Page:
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When a patient complains about a persistent ache or throbbing in a leg, a vein specialist asks questions about a possible link to a sports injury or other event. When there is no obvious reason for the discomfort, the physician might suspect that the individual suffers from chronic venous insufficiency.
A vein’s job is transporting blood from internal organs and extremities to the heart. The legs are the most common areas where problems arise. One-way valves in veins help transport blood upward toward the heart. When they are damaged or malfunctioning, they cannot shut properly. Blood leaks back into the vein. The vessel stays full of blood, especially when an individual is standing, according to MedlinePlus. The result is venous insufficiency, which over time can become chronic. A less-common cause is a prior blood clot in the affected limb. The University of Chicago Medicine cites these classic symptoms:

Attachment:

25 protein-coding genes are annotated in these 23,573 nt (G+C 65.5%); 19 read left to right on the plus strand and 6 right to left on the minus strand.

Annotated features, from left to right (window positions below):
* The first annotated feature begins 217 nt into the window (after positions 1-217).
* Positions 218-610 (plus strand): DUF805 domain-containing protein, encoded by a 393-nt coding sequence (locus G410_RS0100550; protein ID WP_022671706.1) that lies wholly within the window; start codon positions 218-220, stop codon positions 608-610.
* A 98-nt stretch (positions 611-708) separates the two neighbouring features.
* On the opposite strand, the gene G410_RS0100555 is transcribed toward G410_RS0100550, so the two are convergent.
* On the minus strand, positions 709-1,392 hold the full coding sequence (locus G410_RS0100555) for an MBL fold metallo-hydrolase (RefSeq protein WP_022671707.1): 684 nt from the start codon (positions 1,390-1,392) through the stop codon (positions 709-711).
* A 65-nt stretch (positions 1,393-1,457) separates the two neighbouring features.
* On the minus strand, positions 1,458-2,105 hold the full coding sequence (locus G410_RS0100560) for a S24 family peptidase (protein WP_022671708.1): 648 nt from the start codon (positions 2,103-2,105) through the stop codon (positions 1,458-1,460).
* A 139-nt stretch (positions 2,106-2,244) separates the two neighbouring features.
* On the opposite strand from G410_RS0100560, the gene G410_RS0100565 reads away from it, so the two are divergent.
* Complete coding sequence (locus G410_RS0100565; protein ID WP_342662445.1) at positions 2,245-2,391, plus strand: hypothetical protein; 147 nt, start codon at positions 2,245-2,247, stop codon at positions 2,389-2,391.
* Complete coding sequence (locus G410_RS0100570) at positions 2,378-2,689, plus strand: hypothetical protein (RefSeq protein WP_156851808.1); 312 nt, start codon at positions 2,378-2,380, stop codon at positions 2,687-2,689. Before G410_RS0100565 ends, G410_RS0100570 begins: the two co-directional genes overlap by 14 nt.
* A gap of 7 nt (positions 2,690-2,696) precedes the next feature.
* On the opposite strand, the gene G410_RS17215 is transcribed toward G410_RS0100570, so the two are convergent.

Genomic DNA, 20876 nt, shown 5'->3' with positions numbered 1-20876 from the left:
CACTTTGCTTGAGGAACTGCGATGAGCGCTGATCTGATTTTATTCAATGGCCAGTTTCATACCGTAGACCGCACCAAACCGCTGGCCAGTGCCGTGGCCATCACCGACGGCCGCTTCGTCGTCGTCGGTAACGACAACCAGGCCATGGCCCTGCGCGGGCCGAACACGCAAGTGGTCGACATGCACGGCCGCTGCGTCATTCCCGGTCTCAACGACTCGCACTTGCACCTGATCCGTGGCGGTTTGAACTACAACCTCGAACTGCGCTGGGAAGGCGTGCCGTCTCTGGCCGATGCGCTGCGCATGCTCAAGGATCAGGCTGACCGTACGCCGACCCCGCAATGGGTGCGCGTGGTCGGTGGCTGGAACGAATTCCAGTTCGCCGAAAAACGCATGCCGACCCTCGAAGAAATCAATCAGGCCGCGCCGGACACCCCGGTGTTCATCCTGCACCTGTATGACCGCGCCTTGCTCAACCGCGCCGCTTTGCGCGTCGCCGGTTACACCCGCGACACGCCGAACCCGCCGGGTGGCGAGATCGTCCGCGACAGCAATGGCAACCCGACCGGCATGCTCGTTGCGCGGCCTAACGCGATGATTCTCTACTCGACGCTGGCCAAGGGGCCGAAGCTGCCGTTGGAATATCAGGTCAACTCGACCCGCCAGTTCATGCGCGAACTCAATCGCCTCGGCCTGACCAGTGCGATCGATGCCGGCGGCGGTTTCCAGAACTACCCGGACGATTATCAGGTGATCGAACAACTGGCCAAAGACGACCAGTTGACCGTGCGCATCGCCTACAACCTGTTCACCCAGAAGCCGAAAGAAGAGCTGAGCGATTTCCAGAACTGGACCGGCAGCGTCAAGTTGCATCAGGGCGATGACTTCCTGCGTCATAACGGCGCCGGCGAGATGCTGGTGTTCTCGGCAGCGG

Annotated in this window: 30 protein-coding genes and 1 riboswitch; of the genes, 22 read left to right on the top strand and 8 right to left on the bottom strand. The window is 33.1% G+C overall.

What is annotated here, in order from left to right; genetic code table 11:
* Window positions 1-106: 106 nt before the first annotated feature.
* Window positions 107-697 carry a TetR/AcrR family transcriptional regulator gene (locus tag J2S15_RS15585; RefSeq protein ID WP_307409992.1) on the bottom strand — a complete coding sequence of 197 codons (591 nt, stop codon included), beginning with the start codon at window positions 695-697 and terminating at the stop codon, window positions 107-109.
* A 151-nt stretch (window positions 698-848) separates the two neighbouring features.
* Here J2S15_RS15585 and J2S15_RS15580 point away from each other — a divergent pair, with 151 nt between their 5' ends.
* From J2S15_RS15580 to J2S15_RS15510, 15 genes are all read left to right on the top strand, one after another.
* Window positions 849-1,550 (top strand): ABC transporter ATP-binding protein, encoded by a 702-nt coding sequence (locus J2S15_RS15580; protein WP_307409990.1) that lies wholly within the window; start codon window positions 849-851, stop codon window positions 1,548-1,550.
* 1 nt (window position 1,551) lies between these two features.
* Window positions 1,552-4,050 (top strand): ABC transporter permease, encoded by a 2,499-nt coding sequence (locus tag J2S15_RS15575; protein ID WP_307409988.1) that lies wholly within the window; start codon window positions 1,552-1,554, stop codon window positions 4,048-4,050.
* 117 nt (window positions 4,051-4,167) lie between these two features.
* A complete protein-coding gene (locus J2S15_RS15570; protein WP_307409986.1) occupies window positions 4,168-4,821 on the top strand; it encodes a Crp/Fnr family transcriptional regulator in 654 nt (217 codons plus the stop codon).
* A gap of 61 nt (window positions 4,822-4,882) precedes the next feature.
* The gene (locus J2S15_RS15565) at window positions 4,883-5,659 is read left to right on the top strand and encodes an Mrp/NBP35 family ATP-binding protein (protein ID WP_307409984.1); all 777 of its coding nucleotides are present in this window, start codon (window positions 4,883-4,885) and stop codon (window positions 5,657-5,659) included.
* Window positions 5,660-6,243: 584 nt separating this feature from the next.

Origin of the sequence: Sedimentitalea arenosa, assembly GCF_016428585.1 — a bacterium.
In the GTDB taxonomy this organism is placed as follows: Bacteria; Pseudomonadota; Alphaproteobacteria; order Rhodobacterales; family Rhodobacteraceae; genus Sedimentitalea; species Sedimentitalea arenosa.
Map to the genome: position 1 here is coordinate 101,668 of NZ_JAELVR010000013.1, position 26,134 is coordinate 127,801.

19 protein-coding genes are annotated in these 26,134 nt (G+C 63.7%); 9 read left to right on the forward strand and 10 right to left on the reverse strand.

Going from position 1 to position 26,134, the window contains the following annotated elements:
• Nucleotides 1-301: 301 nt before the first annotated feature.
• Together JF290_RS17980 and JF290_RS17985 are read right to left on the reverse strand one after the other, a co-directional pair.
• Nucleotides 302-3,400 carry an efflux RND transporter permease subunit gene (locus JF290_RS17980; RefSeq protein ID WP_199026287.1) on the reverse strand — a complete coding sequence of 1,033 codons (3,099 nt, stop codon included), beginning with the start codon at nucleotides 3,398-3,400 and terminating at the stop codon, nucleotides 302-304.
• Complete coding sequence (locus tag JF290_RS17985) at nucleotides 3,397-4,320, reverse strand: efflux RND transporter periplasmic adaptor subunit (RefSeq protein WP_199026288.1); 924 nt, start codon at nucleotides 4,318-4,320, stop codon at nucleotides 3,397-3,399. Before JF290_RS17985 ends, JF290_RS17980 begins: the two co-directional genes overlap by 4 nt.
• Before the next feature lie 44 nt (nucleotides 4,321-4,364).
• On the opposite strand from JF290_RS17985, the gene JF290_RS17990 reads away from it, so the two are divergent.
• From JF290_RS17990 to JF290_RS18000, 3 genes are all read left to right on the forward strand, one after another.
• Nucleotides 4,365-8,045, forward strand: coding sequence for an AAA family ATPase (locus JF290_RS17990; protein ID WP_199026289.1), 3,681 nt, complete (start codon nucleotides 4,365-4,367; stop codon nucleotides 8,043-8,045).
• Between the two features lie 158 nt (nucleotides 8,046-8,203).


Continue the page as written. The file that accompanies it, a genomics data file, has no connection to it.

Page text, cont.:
According to the Cleveland Clinic, the following are risk factors:
Fortunately, there are many options for treating chronic venous insufficiency. The best one depends on the condition causing the insufficiency, the patient’s overall health, and the individual’s preference. The University of Chicago Medicine cites these main categories:
Most patients do require treatment. However, self-care measures during the early stages of chronic venous insufficiency can sometimes reduce discomfort and prevent the condition from worsening.
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